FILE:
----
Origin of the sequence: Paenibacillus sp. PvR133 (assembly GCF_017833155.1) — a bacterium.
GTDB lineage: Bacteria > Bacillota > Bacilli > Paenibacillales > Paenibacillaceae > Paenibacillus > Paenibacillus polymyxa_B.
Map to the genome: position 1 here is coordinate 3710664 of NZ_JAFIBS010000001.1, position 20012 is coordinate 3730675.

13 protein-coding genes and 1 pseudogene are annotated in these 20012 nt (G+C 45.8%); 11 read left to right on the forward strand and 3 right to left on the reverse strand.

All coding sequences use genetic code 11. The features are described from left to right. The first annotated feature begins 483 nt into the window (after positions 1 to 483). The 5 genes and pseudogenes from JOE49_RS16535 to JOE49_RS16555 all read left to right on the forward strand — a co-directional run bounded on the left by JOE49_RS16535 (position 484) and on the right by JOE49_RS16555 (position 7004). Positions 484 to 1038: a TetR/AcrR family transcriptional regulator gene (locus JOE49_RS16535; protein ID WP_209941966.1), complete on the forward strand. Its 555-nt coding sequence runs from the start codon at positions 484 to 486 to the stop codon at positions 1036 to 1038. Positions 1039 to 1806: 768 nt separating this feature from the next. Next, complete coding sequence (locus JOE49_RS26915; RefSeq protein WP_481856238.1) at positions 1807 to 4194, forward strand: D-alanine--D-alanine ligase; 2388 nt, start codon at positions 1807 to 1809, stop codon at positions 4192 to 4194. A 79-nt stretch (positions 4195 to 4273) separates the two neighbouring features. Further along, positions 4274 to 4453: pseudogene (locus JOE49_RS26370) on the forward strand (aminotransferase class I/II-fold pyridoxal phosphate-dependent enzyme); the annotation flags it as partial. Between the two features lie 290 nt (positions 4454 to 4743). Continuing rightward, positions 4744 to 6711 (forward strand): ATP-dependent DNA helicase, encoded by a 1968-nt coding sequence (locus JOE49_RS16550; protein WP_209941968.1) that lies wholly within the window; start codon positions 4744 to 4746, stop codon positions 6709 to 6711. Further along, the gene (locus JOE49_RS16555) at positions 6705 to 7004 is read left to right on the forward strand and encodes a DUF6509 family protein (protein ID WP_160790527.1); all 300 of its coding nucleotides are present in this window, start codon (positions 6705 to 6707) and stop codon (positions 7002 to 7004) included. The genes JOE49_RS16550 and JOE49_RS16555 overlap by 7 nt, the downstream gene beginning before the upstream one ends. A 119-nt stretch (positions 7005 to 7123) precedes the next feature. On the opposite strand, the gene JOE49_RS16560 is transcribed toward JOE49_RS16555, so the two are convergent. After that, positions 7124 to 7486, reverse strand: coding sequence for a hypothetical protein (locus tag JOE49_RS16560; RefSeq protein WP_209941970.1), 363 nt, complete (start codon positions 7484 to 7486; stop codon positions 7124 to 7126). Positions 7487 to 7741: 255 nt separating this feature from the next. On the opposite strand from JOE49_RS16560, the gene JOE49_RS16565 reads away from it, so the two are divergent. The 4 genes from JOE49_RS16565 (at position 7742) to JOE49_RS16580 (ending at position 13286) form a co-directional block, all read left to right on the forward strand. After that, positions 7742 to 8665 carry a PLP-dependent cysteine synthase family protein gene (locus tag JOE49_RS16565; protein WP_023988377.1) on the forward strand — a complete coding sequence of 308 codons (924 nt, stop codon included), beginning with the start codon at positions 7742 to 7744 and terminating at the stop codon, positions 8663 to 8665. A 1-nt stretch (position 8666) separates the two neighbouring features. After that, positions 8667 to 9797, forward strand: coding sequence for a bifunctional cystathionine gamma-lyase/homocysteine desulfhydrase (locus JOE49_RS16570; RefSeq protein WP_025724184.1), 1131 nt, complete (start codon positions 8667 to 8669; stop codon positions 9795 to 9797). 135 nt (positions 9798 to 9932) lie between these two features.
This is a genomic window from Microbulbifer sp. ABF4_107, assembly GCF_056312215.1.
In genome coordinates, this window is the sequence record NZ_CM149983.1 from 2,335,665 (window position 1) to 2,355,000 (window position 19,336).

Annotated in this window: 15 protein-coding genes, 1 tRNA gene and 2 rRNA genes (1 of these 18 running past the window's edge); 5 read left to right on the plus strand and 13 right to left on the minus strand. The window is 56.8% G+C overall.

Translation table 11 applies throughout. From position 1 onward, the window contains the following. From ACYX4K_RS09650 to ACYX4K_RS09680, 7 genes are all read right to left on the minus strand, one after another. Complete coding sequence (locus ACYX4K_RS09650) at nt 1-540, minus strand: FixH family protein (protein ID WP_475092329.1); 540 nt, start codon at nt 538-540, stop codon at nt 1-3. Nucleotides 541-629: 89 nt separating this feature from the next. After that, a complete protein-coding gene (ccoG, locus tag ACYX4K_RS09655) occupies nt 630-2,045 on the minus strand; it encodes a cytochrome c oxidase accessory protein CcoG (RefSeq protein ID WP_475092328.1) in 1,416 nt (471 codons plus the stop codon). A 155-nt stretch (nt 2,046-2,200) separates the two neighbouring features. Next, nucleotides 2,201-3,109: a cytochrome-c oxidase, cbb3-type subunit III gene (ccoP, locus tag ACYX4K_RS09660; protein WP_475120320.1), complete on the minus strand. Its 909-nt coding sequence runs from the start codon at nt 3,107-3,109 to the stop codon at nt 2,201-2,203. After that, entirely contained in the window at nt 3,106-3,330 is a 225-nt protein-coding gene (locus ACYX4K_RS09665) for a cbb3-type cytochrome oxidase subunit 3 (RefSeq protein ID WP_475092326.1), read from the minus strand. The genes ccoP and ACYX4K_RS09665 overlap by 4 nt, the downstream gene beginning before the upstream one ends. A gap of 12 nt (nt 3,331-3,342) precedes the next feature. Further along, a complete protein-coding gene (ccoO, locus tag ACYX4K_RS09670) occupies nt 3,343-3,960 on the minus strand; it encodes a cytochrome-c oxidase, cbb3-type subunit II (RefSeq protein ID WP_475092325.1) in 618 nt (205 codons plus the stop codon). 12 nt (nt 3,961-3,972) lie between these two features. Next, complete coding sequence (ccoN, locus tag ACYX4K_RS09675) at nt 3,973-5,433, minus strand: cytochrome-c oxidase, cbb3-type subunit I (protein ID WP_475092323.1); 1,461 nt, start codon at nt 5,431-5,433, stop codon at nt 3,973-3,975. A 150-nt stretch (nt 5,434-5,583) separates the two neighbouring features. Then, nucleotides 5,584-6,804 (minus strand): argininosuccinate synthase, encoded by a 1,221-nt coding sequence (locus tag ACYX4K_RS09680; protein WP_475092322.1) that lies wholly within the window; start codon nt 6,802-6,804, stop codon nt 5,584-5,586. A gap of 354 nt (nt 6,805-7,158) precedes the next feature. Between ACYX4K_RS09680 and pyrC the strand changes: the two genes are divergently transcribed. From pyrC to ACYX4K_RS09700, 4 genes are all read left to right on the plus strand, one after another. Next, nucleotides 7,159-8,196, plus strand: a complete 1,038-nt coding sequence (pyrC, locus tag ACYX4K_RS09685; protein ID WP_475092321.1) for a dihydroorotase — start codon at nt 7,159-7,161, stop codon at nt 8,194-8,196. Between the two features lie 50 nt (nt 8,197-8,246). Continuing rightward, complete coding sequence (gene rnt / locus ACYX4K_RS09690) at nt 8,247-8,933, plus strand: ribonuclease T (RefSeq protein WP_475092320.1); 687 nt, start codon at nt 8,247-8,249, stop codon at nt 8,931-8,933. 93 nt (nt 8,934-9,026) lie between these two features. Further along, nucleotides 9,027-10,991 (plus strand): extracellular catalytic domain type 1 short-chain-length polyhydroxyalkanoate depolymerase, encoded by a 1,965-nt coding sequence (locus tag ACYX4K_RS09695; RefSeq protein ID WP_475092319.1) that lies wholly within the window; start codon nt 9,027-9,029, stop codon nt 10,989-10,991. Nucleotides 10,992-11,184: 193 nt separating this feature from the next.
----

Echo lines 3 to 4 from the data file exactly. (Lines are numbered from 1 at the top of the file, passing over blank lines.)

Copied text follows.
Map to the genome: position 1 here is coordinate 3710664 of NZ_JAFIBS010000001.1, position 20012 is coordinate 3730675.

13 protein-coding genes and 1 pseudogene are annotated in these 20012 nt (G+C 45.8%); 11 read left to right on the forward strand and 3 right to left on the reverse strand.